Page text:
LOL @ you
ing about merchants "violating the MS agreement" and then lying to get what you want. Clearly integrity is huge for you.
There is a fundamental pricing question that faces all businesses. Spreading costs over all customers vs charging individual customers for the specific costs incurred doing business with them. There is no absolutely correct answer.
But what you're advocating is that ALL customers bear the costs the business incurs by accepting plastic from SOME customers. That sounds great when you're a plastic user, but not so great when you're a cash user.
Airlines face it all the time. They can raise ticket prices for everyone, or they can charge more to those that cost the airline more by charging for checked bags, oversize luggage, two seats for humongous passengers, etc.
Would you suggest that all octanes of gas cost the same? I mean, the cost of all the product should just be factored into the price, right?
Before you say "they're different", the real answer is "what is the customer willing to pay for?". Sometimes it's tangible, sometimes it's not. In the case of higher octane gas, the customer is willing to pay for the different product. In the case of paying by plastic, the customer is willing to pay for the convenience/security of not carrying cash. In the case of tipping the doorman to bypass the line at the club, the customer is willing to pay to get in earlier.
Now, having said all that, I dealt with plenty of business owners/managers who IMHO consistently underestimated the costs involved in cash simply because they didn't see an invoice for it. But cash has to be counted into the drawer, change counted out of the drawer, the drawer has to be balanced at EOD, the drawer has to be counted into the safe, big bills have to be exchanged for small bills and coin, the safe has to be counted, deposits have to be compiled, deposits have to be picked up by armor or taken to the bank. Cash is easily stolen, easily miscounted, people pass counterfeits,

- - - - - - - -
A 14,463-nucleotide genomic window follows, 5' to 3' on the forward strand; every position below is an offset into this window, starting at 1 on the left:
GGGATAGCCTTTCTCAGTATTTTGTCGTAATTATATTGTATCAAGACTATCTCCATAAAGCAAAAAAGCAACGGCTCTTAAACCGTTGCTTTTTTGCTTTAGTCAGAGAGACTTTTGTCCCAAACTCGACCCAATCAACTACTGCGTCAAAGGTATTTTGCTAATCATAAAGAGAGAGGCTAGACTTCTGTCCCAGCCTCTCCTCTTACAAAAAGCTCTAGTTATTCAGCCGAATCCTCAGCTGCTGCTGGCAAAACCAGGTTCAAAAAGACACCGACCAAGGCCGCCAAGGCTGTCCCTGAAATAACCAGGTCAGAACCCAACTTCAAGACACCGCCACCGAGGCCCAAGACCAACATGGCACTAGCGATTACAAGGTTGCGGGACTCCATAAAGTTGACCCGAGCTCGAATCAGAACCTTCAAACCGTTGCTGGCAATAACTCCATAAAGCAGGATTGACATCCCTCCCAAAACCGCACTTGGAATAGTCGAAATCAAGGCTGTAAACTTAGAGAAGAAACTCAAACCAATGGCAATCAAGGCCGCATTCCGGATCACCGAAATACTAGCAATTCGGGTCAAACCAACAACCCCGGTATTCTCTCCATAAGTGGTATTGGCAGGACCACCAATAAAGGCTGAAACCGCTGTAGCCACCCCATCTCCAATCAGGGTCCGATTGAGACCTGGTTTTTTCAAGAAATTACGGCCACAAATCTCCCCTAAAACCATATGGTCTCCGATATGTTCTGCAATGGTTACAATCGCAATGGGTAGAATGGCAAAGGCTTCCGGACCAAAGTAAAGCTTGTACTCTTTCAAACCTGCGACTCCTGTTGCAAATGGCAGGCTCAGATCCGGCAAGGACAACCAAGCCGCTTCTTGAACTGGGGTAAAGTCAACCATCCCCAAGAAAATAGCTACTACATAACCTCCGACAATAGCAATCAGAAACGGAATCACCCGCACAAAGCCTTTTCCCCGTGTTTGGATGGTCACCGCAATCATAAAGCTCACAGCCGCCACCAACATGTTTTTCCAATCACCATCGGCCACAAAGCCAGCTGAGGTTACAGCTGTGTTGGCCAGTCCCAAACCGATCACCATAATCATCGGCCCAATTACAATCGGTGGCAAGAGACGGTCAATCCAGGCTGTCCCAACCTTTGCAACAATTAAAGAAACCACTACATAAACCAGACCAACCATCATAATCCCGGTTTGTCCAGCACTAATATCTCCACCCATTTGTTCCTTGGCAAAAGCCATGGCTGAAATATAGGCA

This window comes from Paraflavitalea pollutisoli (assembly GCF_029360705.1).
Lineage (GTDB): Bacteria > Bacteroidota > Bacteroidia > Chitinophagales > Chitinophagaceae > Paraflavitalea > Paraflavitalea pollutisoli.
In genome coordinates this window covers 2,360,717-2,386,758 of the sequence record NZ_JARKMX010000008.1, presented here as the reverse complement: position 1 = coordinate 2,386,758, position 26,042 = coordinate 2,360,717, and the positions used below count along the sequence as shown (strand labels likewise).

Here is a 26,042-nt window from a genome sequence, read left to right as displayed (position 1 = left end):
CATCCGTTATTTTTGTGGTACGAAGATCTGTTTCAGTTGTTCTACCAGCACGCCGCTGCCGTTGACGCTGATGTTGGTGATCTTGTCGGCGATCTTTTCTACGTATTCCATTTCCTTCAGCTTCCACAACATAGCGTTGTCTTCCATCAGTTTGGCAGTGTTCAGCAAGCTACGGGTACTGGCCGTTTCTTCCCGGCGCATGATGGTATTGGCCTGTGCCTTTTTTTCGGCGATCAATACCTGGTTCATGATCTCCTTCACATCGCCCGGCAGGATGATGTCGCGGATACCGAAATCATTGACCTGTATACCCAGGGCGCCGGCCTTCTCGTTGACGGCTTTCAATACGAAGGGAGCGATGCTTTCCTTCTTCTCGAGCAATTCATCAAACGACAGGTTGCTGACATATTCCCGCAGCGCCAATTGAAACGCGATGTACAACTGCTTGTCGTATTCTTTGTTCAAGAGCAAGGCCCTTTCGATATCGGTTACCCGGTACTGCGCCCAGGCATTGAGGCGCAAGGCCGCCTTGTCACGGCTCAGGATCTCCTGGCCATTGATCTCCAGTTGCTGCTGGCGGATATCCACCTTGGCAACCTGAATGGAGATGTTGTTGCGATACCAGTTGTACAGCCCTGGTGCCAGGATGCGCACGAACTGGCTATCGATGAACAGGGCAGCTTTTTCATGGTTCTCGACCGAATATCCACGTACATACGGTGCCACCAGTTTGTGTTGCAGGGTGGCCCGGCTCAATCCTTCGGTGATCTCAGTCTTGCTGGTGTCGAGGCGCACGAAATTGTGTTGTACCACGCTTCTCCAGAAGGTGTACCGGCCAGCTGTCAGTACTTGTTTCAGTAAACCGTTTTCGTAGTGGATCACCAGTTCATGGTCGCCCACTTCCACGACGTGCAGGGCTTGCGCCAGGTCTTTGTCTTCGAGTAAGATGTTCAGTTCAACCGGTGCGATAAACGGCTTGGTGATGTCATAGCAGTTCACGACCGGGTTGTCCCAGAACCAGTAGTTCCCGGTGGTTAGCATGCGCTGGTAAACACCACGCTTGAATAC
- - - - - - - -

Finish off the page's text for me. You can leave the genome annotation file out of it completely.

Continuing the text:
So I personally think many merchants aren't being realistic when they charge more to accept plastic. If they really looked hard at the hard and soft costs involved with cash handling, I think they'd see it was costing them about the same % as taking plastic (accounting for fees and losses).
BUT, having said that, I'm all for allowing the merchants, banks, merchant service providers and customers have it out without the govt coming in and mandating minutiae.
You said it violates banking laws. Please cite the laws.
Gramm-Leach-Bliley Act, which See.
Merchants lose chargeback disputes ALL THE TIME because it boils down to one thing. The issuing bank KNOWS it would be virtutally impossible for the merchant to stop accepting plastic from a certain bank, but they know it would virtually effortless for the cardholder to close their account at the issuing bank and move their business elsewhere.
So the merchant gets stuck with chargebacks frequently,
even if they did everything right.
I've been through those disputes as a merchant, and as a retail banker.
Which would trigger an audit from your Processor, and would result in procedures put in place to eliminate the chargebacks. As a retail banker, you should be aware no one... not the bank, not the Processor (usually two different entities, by the way), and for sure not the Merchant... wants chargebacks on an ongoing basis. If it happens frequently, the Merchant is usually at fault, due to inattention, not adhering to their Agreements, or outright fraud.